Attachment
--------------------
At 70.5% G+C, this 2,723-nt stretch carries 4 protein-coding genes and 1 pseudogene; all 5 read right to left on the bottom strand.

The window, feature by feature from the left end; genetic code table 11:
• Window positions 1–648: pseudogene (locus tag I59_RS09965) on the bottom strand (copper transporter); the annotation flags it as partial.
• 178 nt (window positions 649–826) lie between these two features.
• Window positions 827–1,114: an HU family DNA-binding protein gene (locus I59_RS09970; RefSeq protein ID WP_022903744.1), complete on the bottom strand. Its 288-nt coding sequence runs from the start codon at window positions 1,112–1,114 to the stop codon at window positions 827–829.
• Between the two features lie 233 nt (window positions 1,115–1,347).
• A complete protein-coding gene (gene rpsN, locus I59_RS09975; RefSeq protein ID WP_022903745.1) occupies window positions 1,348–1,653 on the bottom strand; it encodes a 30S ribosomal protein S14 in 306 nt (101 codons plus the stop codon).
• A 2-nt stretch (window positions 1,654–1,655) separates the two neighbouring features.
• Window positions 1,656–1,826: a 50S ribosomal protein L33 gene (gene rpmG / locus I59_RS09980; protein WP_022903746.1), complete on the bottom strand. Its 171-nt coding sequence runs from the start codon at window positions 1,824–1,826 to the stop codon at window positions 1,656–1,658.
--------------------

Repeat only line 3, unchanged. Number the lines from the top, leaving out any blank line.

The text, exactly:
• Window positions 1–648: pseudogene (locus tag I59_RS09965) on the bottom strand (copper transporter); the annotation flags it as partial.